Monday, December 04, 2006

AURORA by Brian Hodgkinson

(Note: This is the September Assignment. Our members had a choice of a number of topics. We were to choose an unfamiliar topic and perhaps research it and produce poetry or prose. Brian chose Aurora.)

It had been a magical evening. The six of us, replete after a wonderful meal at one of Hobart’s best restaurants, had come out into the clear air of the late evening.

“Let’s go up the mountain” someone had said.

And so we all agreed to take the winding mountain road, up and through the tree-line, to come out on the very summit, wrapping our arms around the girls to shield them from the chill air.

The city lay below us, sparkling in the clear atmosphere – with, as my poet wife said, “cars sliding like jewels, necklacing the streets”.

And then we turned, and there, towards the south, the sky was hung with curtains of light. Shimmering and silently moving, as the proscenium of some heavenly theatre, with colours so subtly evanescent, revealing the brightness of the southern stars through finest watered silk, the sky danced and sang above us.

We all held our breath in awe. For what seemed like an aeon, the display showed from horizon to horizon, until slowly it faded, leaving us bereft, to slowly turn and return to the more mundane workaday world.

Of course, scientists hold a more prosaic view.

“The belief has been that auroral displays are caused by high-speed charged particles such as protons and electrons issuing from active regions of the sun and penetrating into the auroral zones by the action of the earth’s geomagnetic field.

This belief was first proposed by Eugene Goldstein as early as 1881, and received strong support from laboratory experiments carried out by Kristian Birkeland. The full mathematical formulation of the problem was given by Carl Störmer, and is known as the Birkeland-Störmer theory.

Of recent years a new theory has been proposed by a few workers, taking into account the newest research into magnetohydrodynamics, which assumes the penetration of plasma gas from the sun into the earth’s magnetic field, travelling to an altitude of some 100 km in the auroral zones and forming dense cores of ionization along geomagnetic lines, thus causing auroral emissions due to reactions with oxygen and nitrogen, the main constituents of the upper atmosphere.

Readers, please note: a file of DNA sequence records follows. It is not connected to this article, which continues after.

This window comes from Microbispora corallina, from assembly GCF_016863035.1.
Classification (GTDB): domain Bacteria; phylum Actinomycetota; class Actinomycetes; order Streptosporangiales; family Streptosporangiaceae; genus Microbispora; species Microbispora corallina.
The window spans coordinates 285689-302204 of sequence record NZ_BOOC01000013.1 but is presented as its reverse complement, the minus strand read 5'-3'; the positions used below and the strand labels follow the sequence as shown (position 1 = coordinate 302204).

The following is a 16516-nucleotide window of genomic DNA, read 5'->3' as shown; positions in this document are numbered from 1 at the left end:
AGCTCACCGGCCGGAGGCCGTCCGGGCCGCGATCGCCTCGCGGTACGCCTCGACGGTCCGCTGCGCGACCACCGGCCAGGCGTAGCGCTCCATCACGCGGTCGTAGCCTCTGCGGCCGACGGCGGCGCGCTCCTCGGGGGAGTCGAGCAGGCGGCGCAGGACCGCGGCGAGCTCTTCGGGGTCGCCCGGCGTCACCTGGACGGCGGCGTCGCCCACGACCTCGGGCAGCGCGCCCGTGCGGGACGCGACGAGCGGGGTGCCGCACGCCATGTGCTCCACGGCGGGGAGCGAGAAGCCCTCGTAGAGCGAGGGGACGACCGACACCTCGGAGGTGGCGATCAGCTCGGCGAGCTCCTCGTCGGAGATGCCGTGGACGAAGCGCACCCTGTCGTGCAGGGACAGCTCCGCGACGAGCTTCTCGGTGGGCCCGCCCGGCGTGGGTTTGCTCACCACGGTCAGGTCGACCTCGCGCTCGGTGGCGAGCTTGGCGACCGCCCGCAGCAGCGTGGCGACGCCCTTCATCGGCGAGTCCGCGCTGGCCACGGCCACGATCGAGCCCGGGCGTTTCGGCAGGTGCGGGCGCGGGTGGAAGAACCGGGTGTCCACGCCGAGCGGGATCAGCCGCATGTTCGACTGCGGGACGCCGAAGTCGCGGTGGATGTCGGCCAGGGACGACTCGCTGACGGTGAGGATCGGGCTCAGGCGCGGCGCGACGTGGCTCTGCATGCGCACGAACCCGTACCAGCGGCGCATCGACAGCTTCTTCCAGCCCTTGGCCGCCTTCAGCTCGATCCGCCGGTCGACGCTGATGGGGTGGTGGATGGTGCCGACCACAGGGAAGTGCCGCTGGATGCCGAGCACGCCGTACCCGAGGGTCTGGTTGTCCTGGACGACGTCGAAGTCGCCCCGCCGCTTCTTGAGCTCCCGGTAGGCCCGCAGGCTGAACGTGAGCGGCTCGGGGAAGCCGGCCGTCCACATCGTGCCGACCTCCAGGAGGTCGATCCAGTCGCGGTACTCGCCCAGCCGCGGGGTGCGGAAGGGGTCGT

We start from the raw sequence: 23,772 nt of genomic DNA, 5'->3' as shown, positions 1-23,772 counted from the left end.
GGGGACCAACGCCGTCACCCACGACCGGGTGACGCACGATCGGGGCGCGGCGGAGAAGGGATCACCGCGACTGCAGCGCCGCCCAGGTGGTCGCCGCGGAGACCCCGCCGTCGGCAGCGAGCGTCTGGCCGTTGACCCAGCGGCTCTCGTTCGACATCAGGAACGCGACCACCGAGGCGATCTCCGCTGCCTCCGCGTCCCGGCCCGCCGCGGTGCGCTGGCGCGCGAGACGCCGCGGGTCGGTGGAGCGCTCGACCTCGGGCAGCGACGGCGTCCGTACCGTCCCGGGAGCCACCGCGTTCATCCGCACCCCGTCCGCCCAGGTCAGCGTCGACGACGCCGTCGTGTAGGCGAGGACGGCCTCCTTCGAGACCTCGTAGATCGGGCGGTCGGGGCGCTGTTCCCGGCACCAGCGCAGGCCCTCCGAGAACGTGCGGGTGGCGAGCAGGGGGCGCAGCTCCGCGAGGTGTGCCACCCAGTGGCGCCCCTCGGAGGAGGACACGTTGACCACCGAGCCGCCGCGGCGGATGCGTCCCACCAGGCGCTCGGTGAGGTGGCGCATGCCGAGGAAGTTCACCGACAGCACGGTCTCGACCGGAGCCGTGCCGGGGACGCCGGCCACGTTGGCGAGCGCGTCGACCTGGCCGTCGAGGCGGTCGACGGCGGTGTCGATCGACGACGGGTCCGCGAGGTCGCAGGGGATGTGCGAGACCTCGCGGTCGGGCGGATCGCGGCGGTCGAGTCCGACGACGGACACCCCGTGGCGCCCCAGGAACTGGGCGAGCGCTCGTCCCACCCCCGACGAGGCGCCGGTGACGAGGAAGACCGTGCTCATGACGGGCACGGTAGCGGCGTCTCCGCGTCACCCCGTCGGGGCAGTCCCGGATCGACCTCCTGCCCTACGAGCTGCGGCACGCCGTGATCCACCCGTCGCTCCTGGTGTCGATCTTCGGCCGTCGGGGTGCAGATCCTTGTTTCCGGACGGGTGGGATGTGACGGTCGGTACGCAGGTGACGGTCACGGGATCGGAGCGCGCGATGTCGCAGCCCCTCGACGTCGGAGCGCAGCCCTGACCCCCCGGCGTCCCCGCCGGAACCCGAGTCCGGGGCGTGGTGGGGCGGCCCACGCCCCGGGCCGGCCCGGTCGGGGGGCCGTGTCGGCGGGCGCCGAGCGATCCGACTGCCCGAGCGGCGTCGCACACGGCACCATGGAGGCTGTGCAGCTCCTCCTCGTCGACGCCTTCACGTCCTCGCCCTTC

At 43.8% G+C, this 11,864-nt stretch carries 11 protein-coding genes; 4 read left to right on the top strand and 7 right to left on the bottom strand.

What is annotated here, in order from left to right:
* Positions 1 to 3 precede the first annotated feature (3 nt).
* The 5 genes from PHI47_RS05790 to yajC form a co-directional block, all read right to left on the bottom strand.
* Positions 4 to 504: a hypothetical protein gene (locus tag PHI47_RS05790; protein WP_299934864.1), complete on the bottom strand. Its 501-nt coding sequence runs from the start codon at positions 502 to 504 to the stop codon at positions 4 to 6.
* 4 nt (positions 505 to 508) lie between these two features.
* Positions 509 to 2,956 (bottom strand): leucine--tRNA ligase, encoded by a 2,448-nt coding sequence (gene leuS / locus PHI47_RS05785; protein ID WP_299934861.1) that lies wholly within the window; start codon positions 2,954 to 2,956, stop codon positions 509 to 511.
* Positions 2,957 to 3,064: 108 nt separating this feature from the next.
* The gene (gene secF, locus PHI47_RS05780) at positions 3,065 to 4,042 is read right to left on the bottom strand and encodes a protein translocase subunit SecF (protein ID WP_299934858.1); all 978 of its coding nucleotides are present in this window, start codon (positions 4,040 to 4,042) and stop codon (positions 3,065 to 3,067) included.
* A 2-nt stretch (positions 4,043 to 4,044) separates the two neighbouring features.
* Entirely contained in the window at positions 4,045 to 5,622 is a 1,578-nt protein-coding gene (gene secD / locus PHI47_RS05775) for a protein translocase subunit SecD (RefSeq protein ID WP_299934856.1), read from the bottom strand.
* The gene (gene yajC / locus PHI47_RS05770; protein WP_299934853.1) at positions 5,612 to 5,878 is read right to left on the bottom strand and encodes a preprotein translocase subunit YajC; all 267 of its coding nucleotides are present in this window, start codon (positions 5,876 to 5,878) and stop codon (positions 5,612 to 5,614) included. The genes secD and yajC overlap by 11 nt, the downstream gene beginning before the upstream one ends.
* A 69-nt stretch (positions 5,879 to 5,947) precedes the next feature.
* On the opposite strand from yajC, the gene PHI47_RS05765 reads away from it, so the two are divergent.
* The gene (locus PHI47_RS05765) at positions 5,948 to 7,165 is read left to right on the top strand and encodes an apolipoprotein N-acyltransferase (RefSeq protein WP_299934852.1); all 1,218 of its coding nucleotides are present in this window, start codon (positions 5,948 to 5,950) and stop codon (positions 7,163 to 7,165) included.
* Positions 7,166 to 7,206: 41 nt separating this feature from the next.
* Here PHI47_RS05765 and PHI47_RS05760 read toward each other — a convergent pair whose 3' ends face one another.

But there remain many questions regarding these theories and the detailed mechanisms involved. The Van Allen radiation belt may play an important part, and the varied colours observable in auroral displays may be due to chemical constituents in different parts of the atmosphere – this latter having been deduced from spectroscopic analysis by Anders Ångstrom as long ago as 1867.”

Of course, both of these approaches differ from that of the transport enthusiast. For him, the RSV “Aurora Australis” is a specialised scientific research vessel designed for research into many aspects of the Antarctic continent, and to supply the three Australian bases on the Antarctic mainland and on Macquarie Island.

She can carry a full complement of 135 persons, including up to 70 scientists together with their necessary equipment. She is also designed as an icebreaker, with a strengthened hull capable of breaking through ice up to 1.2 metres thick. She is based on the port of Hobart, and made her maiden voyage in the southern winter of 1991, calling at Mawson Base on 12th November, at Casey Base on 22nd December, at Macquarie Island on 17th of January, and at Davis Base on 9th February.

Brian Hodgkinson ©